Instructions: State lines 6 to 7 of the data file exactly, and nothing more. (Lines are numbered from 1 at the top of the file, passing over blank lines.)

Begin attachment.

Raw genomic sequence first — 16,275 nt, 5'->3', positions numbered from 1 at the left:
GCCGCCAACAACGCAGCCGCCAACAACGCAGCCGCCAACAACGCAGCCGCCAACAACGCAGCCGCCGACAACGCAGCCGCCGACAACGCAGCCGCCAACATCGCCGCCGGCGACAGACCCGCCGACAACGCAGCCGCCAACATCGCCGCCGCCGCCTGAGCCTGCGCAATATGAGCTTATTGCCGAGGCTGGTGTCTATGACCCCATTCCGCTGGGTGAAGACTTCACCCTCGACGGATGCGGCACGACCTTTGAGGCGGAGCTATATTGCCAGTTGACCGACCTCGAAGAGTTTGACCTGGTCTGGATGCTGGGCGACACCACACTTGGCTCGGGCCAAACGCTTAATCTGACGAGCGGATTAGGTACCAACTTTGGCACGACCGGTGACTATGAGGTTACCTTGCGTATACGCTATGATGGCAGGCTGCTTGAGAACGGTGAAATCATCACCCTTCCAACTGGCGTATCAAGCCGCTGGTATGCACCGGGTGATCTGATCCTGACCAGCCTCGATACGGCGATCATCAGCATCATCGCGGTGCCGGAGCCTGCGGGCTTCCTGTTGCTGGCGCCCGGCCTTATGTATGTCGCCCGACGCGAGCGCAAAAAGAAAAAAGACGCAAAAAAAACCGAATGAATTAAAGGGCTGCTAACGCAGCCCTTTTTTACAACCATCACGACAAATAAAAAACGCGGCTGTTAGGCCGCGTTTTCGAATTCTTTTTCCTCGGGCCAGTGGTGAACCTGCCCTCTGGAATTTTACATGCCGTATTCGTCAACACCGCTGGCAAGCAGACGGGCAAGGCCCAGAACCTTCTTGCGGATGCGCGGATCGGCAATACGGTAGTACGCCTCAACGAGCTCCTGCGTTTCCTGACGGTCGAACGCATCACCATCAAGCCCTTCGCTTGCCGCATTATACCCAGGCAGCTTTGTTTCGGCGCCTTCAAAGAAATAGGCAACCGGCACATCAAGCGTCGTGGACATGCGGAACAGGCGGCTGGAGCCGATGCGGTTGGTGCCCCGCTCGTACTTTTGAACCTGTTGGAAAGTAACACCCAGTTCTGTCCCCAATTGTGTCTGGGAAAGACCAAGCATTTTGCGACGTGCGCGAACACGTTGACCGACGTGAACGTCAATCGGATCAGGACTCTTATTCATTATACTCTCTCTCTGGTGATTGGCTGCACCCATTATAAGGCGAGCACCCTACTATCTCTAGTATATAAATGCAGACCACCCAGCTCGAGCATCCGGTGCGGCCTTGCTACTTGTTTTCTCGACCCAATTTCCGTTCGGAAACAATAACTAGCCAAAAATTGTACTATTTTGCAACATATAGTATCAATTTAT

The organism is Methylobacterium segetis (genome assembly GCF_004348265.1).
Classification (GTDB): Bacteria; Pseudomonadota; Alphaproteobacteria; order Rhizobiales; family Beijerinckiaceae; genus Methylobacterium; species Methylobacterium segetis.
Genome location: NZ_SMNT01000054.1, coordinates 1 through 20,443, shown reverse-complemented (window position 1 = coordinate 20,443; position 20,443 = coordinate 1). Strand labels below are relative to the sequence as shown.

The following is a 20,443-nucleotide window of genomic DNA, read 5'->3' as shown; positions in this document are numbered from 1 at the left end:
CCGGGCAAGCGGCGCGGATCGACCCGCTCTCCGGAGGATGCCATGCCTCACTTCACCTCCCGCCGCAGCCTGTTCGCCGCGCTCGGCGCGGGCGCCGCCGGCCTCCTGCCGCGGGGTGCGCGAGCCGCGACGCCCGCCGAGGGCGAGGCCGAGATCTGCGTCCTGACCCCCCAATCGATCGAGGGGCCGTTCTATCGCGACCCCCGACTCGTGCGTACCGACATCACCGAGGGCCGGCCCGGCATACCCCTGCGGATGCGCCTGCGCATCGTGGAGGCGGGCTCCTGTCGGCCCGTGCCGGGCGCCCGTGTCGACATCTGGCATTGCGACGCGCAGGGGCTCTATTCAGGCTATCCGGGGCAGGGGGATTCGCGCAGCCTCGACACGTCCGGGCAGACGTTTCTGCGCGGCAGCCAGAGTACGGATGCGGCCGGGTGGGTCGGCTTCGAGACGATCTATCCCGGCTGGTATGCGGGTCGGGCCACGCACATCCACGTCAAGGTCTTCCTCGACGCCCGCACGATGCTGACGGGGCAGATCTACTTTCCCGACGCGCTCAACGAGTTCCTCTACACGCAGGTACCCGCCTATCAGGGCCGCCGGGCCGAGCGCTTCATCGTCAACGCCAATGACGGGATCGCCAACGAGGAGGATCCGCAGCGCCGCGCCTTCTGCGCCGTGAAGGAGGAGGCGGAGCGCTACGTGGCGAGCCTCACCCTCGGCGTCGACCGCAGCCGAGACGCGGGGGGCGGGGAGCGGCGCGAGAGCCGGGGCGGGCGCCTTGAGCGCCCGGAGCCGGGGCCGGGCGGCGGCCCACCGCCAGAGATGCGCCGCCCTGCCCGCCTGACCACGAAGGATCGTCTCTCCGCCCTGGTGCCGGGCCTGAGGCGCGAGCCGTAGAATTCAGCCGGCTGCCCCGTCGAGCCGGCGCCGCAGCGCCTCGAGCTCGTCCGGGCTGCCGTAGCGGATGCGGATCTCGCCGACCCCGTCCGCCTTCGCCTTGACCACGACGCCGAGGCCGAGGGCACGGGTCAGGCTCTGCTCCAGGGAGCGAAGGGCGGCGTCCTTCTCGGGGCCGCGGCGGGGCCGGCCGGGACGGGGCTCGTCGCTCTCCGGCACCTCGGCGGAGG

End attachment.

The following is a 20,443-nucleotide window of genomic DNA, read 5'->3' as shown; positions in this document are numbered from 1 at the left end:
CCGGGCAAGCGGCGCGGATCGACCCGCTCTCCGGAGGATGCCATGCCTCACTTCACCTCCCGCCGCAGCCTGTTCGCCGCGCTCGGCGCGGGCGCCGCCGGCCTCCTGCCGCGGGGTGCGCGAGCCGCGACGCCCGCCGAGGGCGAGGCCGAGATCTGCGTCCTGACCCCCCAATCGATCGAGGGGCCGTTCTATCGCGACCCCCGACTCGTGCGTACCGACATCACCGAGGGCCGGCCCGGCATACCCCTGCGGATGCGCCTGCGCATCGTGGAGGCGGGCTCCTGTCGGCCCGTGCCGGGCGCCCGTGTCGACATCTGGCATTGCGACGCGCAGGGGCTCTATTCAGGCTATCCGGGGCAGGGGGATTCGCGCAGCCTCGACACGTCCGGGCAGACGTTTCTGCGCGGCAGCCAGAGTACGGATGCGGCCGGGTGGGTCGGCTTCGAGACGATCTATCCCGGCTGGTATGCGGGTCGGGCCACGCACATCCACGTCAAGGTCTTCCTCGACGCCCGCACGATGCTGACGGGGCAGATCTACTTTCCCGACGCGCTCAACGAGTTCCTCTACACGCAGGTACCCGCCTATCAGGGCCGCCGGGCCGAGCGCTTCATCGTCAACGCCAATGACGGGATCGCCAACGAGGAGGATCCGCAGCGCCGCGCCTTCTGCGCCGTGAAGGAGGAGGCGGAGCGCTACGTGGCGAGCCTCACCCTCGGCGTCGACCGCAGCCGAGACGCGGGGGGCGGGGAGCGGCGCGAGAGCCGGGGCGGGCGCCTTGAGCGCCCGGAGCCGGGGCCGGGCGGCGGCCCACCGCCAGAGATGCGCCGCCCTGCCCGCCTGACCACGAAGGATCGTCTCTCCGCCCTGGTGCCGGGCCTGAGGCGCGAGCCGTAGAATTCAGCCGGCTGCCCCGTCGAGCCGGCGCCGCAGCGCCTCGAGCTCGTCCGGGCTGCCGTAGCGGATGCGGATCTCGCCGACCCCGTCCGCCTTCGCCTTGACCACGACGCCGAGGCCGAGGGCACGGGTCAGGCTCTGCTCCAGGGAGCGAAGGGCGGCGTCCTTCTCGGGGCCGCGGCGGGGCCGGCCGGGACGGGGCTCGTCGCTCTCCGGCACCTCGGCGGAGG